|System: PS3, PS Vita|
|Release: November 19, 2013|
|Screen Resolution: 480p-1080p||Violence|
Did that situation sound ridiculous? Well, it's actually one of the more sane situations. My favorite quest run was in the fourth chapter. The psychiatrist Ray wanted to see had gone to see another psychiatrist, because he was mourning the sudden death of his lobotomist father. Ray needed to give him the chance to speak to his ghostly dad--except, the psychic working at the adjacent circus was busy with the magician and his wife's ghost. He cut off her legs during their act, and she was quite frustrated, to say the least. She wasn't going anywhere until she got some legs, so Ray had to go through a circus of characters with similarly strange issues, until he finally got the legs, so he could get the psychic's magic hat for the other shrink.
Was it complicated? A little, but not overly so. Really, I felt the only difficulty in Stick It to the Man only comes from the platforming elements, and not for the reason that one would suspect. During the third chapter, The Man finds out about Ray, and sends his goons after him. Relatively simple jumps become more difficult, because if Ray enters a mook's line of sight, he will be chased. If caught, players go back to the last save point. Some enemies can't be avoided, so instead, Ray must read their minds to make them spawn a distraction sticker. For example, one could get a Zzz sticker, which puts a guard to sleep, or a Ray mask, which will make all the baddies chase after whoever is wearing it.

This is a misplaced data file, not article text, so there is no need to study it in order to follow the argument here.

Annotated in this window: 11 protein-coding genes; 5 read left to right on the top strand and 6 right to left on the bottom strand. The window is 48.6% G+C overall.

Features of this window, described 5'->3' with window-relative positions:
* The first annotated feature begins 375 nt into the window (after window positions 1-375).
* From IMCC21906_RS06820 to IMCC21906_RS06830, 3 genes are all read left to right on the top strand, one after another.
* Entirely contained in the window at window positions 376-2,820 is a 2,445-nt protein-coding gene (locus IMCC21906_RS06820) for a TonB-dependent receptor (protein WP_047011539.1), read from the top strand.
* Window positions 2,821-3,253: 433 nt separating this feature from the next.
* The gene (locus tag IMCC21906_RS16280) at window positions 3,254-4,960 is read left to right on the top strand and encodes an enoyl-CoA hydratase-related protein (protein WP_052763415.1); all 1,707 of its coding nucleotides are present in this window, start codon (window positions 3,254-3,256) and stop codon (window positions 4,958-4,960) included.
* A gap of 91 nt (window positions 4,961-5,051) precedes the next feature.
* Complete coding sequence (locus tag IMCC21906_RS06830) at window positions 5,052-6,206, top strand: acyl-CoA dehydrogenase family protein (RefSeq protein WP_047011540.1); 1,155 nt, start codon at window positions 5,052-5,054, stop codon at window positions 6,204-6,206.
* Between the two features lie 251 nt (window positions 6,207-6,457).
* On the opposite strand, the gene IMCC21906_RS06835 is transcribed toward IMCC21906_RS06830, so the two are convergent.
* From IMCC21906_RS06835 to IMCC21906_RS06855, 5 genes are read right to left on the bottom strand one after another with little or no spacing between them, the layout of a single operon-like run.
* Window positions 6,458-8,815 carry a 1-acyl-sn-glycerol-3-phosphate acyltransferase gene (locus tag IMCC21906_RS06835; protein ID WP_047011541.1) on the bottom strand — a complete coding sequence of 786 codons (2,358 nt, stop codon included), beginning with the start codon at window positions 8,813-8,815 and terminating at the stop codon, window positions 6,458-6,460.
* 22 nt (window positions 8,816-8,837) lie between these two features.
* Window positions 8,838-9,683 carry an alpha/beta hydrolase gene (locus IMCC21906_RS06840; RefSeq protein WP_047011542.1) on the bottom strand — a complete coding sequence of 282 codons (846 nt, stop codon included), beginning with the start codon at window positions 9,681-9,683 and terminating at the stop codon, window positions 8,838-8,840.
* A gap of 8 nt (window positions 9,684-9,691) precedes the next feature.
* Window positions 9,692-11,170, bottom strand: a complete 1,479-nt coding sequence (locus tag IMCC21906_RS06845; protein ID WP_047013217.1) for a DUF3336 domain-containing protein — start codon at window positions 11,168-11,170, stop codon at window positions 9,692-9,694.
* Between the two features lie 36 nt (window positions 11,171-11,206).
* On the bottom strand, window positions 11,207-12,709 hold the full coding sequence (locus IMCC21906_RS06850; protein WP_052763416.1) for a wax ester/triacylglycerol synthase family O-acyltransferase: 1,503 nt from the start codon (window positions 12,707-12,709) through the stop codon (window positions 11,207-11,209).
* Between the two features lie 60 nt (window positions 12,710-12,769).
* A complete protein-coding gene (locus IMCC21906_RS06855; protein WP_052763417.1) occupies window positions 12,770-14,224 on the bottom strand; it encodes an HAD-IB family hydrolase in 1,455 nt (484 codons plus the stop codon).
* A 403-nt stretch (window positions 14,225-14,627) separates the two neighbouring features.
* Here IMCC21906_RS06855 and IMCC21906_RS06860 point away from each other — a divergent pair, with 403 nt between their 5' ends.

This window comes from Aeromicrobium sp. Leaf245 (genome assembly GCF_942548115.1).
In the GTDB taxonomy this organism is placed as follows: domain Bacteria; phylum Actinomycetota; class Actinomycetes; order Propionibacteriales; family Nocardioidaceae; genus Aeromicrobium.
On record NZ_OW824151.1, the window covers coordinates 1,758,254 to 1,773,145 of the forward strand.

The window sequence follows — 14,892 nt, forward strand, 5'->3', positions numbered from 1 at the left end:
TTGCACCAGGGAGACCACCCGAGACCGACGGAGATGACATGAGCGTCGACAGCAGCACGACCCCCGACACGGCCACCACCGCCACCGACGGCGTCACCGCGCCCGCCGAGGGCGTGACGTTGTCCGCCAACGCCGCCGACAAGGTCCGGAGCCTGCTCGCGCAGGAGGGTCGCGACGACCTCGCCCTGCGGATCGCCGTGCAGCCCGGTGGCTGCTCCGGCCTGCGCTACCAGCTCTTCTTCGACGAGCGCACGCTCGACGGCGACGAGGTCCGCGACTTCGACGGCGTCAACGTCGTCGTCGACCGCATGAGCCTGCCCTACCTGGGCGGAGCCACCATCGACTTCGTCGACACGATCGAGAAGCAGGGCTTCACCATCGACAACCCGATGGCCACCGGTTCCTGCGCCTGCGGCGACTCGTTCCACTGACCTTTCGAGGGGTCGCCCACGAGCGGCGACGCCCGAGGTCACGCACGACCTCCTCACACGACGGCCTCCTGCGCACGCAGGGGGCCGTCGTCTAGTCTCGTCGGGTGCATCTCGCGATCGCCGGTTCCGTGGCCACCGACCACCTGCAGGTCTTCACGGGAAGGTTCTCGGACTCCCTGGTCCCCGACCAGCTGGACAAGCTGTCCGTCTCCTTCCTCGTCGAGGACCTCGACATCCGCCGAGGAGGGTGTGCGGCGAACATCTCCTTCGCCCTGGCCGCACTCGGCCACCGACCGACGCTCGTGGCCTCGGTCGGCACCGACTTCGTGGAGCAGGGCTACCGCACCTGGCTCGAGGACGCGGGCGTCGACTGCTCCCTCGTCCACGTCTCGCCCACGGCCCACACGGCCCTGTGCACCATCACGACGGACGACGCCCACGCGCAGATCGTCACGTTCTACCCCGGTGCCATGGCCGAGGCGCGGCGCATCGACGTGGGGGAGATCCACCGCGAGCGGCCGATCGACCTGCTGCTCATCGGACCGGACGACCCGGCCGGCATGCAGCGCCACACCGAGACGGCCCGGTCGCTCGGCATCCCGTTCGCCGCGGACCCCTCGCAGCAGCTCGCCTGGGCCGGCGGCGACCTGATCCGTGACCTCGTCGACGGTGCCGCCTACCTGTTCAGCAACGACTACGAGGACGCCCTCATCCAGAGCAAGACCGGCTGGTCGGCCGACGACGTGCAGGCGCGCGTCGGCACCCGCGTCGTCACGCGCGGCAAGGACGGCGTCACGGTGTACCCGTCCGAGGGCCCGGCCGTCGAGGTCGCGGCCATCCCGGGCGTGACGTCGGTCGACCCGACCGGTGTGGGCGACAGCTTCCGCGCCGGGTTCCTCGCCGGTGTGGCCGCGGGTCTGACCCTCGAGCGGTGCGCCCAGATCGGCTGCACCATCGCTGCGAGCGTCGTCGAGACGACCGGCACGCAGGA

The main problem stems from the PS3 version's control scheme. The stickers are applied by holding the right analog stick so the correct surface is selected, then pressing R1. Except, these guards tend to congregate near the thumbtacks (which Ray uses to quickly jump from one point to another), and the analog stick controls are finicky enough, where even the slightest movement can change the target, causing Ray to jump to the spot instead of apply a sticker. Which means redoing the entire scene--reading a guard's mind, getting a sticker, applying it again--to move on.
Stick It to the Man is a little short--I beat it in one sitting. Once it was done, I didn't feel any need to return. I might return to the world when the Vita version is released, to see if the touch-screen control scheme makes the experience tighter, but I already know how Ray's story goes. It was satisfying, yes, but most won't feel a need to go back again.
Stick It to the Man may be brief and potentially better suited to the Vita, but it is big on charm. It has a distinct visual appeal and characters. So much so that I didn't mind when the puzzles were a little too easy, the difficulty a tad cheap, and the story short. I had a good time and almost wished I had an invisible, pink, spaghetti arm of my own.
Date: November 27, 2013